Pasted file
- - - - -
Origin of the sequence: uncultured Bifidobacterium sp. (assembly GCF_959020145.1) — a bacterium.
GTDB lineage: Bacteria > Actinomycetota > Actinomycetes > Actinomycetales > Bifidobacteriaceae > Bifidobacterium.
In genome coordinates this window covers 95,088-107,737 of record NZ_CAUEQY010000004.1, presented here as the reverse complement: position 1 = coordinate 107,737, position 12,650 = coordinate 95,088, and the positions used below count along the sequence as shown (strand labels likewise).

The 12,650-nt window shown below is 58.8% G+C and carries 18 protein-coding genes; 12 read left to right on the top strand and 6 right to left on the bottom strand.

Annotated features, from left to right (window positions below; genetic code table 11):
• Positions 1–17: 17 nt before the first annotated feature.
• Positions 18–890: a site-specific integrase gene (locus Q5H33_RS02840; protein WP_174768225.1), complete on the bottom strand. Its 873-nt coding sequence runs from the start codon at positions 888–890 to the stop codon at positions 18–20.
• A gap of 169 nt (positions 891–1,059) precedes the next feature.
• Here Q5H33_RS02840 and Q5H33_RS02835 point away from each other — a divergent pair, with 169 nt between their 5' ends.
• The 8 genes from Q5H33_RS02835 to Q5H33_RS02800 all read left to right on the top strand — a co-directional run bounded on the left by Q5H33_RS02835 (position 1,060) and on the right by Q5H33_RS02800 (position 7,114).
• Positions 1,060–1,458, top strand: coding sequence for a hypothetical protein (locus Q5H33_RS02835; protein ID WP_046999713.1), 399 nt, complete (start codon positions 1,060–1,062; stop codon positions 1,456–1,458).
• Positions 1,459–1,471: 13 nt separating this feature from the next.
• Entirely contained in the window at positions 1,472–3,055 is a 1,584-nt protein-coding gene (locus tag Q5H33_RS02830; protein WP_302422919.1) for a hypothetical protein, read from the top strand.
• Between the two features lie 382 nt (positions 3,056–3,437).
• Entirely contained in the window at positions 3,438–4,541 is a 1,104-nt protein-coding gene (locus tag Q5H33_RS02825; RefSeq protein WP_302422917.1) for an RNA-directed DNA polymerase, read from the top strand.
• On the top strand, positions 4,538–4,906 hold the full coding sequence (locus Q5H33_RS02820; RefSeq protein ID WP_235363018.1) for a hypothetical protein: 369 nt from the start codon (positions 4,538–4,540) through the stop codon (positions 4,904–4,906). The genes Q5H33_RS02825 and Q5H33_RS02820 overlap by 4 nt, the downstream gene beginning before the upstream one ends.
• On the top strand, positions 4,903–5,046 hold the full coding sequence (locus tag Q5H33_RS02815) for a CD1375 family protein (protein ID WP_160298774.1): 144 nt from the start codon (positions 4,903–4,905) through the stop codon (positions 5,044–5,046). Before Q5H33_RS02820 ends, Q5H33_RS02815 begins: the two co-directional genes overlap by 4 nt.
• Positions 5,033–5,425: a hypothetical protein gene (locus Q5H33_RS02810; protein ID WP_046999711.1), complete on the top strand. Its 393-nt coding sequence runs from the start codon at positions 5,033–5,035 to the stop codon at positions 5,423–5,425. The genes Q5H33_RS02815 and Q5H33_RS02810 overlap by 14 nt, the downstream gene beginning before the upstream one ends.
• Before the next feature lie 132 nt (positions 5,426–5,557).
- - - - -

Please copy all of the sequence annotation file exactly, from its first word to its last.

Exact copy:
Origin of the sequence: uncultured Bifidobacterium sp. (assembly GCF_959020145.1) — a bacterium.
GTDB lineage: Bacteria > Actinomycetota > Actinomycetes > Actinomycetales > Bifidobacteriaceae > Bifidobacterium.
In genome coordinates this window covers 95,088-107,737 of record NZ_CAUEQY010000004.1, presented here as the reverse complement: position 1 = coordinate 107,737, position 12,650 = coordinate 95,088, and the positions used below count along the sequence as shown (strand labels likewise).

The 12,650-nt window shown below is 58.8% G+C and carries 18 protein-coding genes; 12 read left to right on the top strand and 6 right to left on the bottom strand.

Annotated features, from left to right (window positions below; genetic code table 11):
• Positions 1–17: 17 nt before the first annotated feature.
• Positions 18–890: a site-specific integrase gene (locus Q5H33_RS02840; protein WP_174768225.1), complete on the bottom strand. Its 873-nt coding sequence runs from the start codon at positions 888–890 to the stop codon at positions 18–20.
• A gap of 169 nt (positions 891–1,059) precedes the next feature.
• Here Q5H33_RS02840 and Q5H33_RS02835 point away from each other — a divergent pair, with 169 nt between their 5' ends.
• The 8 genes from Q5H33_RS02835 to Q5H33_RS02800 all read left to right on the top strand — a co-directional run bounded on the left by Q5H33_RS02835 (position 1,060) and on the right by Q5H33_RS02800 (position 7,114).
• Positions 1,060–1,458, top strand: coding sequence for a hypothetical protein (locus Q5H33_RS02835; protein ID WP_046999713.1), 399 nt, complete (start codon positions 1,060–1,062; stop codon positions 1,456–1,458).
• Positions 1,459–1,471: 13 nt separating this feature from the next.
• Entirely contained in the window at positions 1,472–3,055 is a 1,584-nt protein-coding gene (locus tag Q5H33_RS02830; protein WP_302422919.1) for a hypothetical protein, read from the top strand.
• Between the two features lie 382 nt (positions 3,056–3,437).
• Entirely contained in the window at positions 3,438–4,541 is a 1,104-nt protein-coding gene (locus tag Q5H33_RS02825; RefSeq protein WP_302422917.1) for an RNA-directed DNA polymerase, read from the top strand.
• On the top strand, positions 4,538–4,906 hold the full coding sequence (locus Q5H33_RS02820; RefSeq protein ID WP_235363018.1) for a hypothetical protein: 369 nt from the start codon (positions 4,538–4,540) through the stop codon (positions 4,904–4,906). The genes Q5H33_RS02825 and Q5H33_RS02820 overlap by 4 nt, the downstream gene beginning before the upstream one ends.
• On the top strand, positions 4,903–5,046 hold the full coding sequence (locus tag Q5H33_RS02815) for a CD1375 family protein (protein ID WP_160298774.1): 144 nt from the start codon (positions 4,903–4,905) through the stop codon (positions 5,044–5,046). Before Q5H33_RS02820 ends, Q5H33_RS02815 begins: the two co-directional genes overlap by 4 nt.
• Positions 5,033–5,425: a hypothetical protein gene (locus Q5H33_RS02810; protein ID WP_046999711.1), complete on the top strand. Its 393-nt coding sequence runs from the start codon at positions 5,033–5,035 to the stop codon at positions 5,423–5,425. The genes Q5H33_RS02815 and Q5H33_RS02810 overlap by 14 nt, the downstream gene beginning before the upstream one ends.
• Before the next feature lie 132 nt (positions 5,426–5,557).